North Korea, one step closer to an ICBM
North Korea, one step closer to an ICBM

As confirmed by the Pentagon, North Korea test-fired some kind of ballistic missile early Sunday morning.

US officials believe the weapon was a KN-17 medium-range ballistic missile. This was the first success in a series of four attempts to fire the weapon.

The KN-17 flew roughly 430 miles before splashing into the sea just 250 miles from Japanese shores. According to Japanese officials, the missile reached an unprecedented altitude of 1,200 miles.

Japanese Prime Minister Shinzo Abe called the missile test a “grave threat” to his nation and reaffirmed his commitment to working with South Korea and the US in response.

North Korea insists the missile was capable of carrying a nuke, but this claim has yet to be verified.

“The test-fire aimed at verifying the tactical and technological specifications of the newly developed ballistic rocket capable of carrying a large-size heavy nuclear warhead,” reports the North’s official KCNA news agency. “If the US awkwardly attempts to provoke the DPRK, it will not escape from the biggest disaster in the history."

US officials believe North Korea plans to use the KN-17 to target ships, but Kim Jong-un has warned Washington not to misjudge the reality that the US mainland is in Pyongyang’s “sighting range for strike.”

The surprise launch follows Moon Jae-in's election in South Korea and comes directly after a top North Korean diplomat suggested that Pyongyang would be open to negotiations with the US.

Gordon Chang, author of Nuclear Showdown: North Korea takes on the world, believes the timing of the launch is meant to influence upcoming negotiations with the US and South Korea.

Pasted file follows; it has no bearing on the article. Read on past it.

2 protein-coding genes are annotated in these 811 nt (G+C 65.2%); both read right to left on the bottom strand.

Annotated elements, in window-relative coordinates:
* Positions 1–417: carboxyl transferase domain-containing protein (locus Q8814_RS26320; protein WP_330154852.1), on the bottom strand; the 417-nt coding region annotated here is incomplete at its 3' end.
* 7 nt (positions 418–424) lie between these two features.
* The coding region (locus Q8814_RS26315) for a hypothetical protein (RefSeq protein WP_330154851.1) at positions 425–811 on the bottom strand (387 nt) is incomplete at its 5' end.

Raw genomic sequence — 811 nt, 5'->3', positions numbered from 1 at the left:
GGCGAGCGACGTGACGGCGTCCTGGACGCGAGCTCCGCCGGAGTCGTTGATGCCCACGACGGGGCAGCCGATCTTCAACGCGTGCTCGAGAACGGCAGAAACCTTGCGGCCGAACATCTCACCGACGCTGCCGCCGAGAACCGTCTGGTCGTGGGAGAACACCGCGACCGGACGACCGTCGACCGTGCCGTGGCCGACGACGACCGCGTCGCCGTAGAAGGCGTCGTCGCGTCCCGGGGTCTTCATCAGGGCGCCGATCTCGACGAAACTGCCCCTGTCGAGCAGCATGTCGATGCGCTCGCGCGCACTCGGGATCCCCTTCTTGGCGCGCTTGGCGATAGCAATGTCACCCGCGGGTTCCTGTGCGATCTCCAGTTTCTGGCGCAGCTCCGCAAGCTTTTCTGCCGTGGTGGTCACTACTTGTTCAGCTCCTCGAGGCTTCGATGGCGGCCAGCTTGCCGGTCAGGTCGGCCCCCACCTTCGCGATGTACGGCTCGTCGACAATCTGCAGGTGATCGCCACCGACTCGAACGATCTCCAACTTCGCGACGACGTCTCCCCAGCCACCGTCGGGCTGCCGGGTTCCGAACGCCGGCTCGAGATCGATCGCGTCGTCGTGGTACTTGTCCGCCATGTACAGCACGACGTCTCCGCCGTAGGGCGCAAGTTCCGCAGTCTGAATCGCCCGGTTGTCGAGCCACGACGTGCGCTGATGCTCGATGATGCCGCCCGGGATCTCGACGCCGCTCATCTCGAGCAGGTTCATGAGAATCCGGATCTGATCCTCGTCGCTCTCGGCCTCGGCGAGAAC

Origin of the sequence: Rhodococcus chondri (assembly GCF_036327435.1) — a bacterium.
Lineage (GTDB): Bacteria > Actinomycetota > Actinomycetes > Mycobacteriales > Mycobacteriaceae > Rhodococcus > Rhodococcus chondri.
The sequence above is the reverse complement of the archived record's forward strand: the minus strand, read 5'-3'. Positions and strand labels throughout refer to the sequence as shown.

“I think the North Koreans right now think that this is a perfect time for them to really corral the international community, including the United States, get them to sit down, and to do what North Korea wants.”

Moon Jae-in is the first liberal president to be elected in South Korea in nearly a decade. He has expressed a desire to improve relations and even send aid to his northern neighbor, but this launch may jeopardize that attitude.

“The president expressed deep regret over the fact that this reckless provocation…occurred just days after a new government was launched in South Korea,” said senior presidential secretary Yoon Young-chan. “The president said we are leaving open the possibility of dialogue with North Korea, but we should sternly deal with a provocation to prevent North Korea from miscalculating.”

Meanwhile, troops from the US, Japan, and two European countries are gathering near Guam for joint drills that are in part a warning to North Korea. The USS Carl Vinson aircraft carrier is also engaging with South Korean ships in waters off the peninsula.

The UNSC plans to meet Tuesday to discuss Pyongyang’s latest launch. 

Editor's note: This is not surprising given the story yesterday that North Korea may be willing to engage in talks.  With Trump's attack on Syria (because of the use of chemical weapons), the U.S. is working from a position of strengh. North Korea wants to start talks in the strongest possible position and is making a show of it.


Audience Index: 0